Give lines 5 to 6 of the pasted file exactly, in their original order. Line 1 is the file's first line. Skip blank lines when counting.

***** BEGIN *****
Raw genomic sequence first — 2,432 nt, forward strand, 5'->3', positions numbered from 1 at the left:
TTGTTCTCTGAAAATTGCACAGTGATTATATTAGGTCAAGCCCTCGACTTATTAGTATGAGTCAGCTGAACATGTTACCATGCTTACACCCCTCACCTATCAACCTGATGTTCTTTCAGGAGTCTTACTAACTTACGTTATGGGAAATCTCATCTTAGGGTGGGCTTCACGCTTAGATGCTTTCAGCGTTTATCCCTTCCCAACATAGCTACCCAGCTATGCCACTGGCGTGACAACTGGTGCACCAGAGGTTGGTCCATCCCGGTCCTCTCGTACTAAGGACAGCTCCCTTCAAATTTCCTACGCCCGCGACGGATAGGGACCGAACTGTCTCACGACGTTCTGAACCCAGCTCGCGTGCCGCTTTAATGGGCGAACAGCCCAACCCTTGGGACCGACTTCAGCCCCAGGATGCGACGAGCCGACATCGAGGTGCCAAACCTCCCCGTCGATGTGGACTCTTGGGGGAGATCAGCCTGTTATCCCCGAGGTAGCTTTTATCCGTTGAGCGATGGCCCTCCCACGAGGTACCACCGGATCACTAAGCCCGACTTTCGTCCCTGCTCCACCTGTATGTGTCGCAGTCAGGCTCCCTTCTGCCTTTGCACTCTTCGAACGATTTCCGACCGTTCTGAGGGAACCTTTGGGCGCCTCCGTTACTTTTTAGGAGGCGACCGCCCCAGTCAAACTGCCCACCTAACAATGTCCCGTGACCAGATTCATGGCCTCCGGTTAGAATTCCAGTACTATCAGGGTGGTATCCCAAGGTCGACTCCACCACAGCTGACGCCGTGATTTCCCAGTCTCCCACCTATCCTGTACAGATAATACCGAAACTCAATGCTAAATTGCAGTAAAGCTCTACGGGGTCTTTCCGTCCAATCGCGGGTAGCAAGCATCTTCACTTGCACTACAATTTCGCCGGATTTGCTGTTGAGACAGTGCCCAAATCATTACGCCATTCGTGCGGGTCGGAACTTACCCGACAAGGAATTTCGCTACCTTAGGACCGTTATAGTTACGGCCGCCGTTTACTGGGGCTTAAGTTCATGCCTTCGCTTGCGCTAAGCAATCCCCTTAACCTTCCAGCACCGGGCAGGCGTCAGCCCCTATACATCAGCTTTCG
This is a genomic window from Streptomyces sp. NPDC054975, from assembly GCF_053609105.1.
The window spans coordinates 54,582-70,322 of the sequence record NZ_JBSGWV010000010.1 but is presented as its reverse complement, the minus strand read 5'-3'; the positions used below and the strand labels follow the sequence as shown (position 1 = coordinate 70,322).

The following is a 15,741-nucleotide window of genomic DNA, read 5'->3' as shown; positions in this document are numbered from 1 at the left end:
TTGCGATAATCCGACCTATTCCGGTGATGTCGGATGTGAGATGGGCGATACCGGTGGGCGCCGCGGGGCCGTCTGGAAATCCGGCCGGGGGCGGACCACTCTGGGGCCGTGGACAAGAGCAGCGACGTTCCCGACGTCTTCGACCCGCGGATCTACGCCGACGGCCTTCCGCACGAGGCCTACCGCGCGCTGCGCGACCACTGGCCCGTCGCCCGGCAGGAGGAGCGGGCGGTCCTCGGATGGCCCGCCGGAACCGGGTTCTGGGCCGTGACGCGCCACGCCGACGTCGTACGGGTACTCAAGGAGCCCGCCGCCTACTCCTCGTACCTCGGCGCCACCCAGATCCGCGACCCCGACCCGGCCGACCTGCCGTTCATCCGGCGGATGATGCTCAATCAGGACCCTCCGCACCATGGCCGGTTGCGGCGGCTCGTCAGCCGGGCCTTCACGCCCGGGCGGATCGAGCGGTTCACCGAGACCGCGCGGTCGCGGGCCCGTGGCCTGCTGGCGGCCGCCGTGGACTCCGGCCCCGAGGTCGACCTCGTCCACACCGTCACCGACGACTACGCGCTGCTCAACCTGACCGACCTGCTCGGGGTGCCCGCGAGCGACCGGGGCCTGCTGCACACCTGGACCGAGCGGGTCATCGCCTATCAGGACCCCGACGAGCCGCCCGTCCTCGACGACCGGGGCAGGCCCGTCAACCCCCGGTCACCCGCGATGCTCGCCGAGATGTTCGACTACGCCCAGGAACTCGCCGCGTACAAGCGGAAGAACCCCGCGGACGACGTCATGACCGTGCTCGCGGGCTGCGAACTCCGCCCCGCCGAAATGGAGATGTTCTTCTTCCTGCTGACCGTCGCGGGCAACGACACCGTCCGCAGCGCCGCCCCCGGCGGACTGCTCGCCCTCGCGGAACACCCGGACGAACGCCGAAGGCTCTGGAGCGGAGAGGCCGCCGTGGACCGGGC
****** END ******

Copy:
The following is a 15,741-nucleotide window of genomic DNA, read 5'->3' as shown; positions in this document are numbered from 1 at the left end:
TTGCGATAATCCGACCTATTCCGGTGATGTCGGATGTGAGATGGGCGATACCGGTGGGCGCCGCGGGGCCGTCTGGAAATCCGGCCGGGGGCGGACCACTCTGGGGCCGTGGACAAGAGCAGCGACGTTCCCGACGTCTTCGACCCGCGGATCTACGCCGACGGCCTTCCGCACGAGGCCTACCGCGCGCTGCGCGACCACTGGCCCGTCGCCCGGCAGGAGGAGCGGGCGGTCCTCGGATGGCCCGCCGGAACCGGGTTCTGGGCCGTGACGCGCCACGCCGACGTCGTACGGGTACTCAAGGAGCCCGCCGCCTACTCCTCGTACCTCGGCGCCACCCAGATCCGCGACCCCGACCCGGCCGACCTGCCGTTCATCCGGCGGATGATGCTCAATCAGGACCCTCCGCACCATGGCCGGTTGCGGCGGCTCGTCAGCCGGGCCTTCACGCCCGGGCGGATCGAGCGGTTCACCGAGACCGCGCGGTCGCGGGCCCGTGGCCTGCTGGCGGCCGCCGTGGACTCCGGCCCCGAGGTCGACCTCGTCCACACCGTCACCGACGACTACGCGCTGCTCAACCTGACCGACCTGCTCGGGGTGCCCGCGAGCGACCGGGGCCTGCTGCACACCTGGACCGAGCGGGTCATCGCCTATCAGGACCCCGACGAGCCGCCCGTCCTCGACGACCGGGGCAGGCCCGTCAACCCCCGGTCACCCGCGATGCTCGCCGAGATGTTCGACTACGCCCAGGAACTCGCCGCGTACAAGCGGAAGAACCCCGCGGACGACGTCATGACCGTGCTCGCGGGCTGCGAACTCCGCCCCGCCGAAATGGAGATGTTCTTCTTCCTGCTGACCGTCGCGGGCAACGACACCGTCCGCAGCGCCGCCCCCGGCGGACTGCTCGCCCTCGCGGAACACCCGGACGAACGCCGAAGGCTCTGGAGCGGAGAGGCCGCCGTGGACCGGGC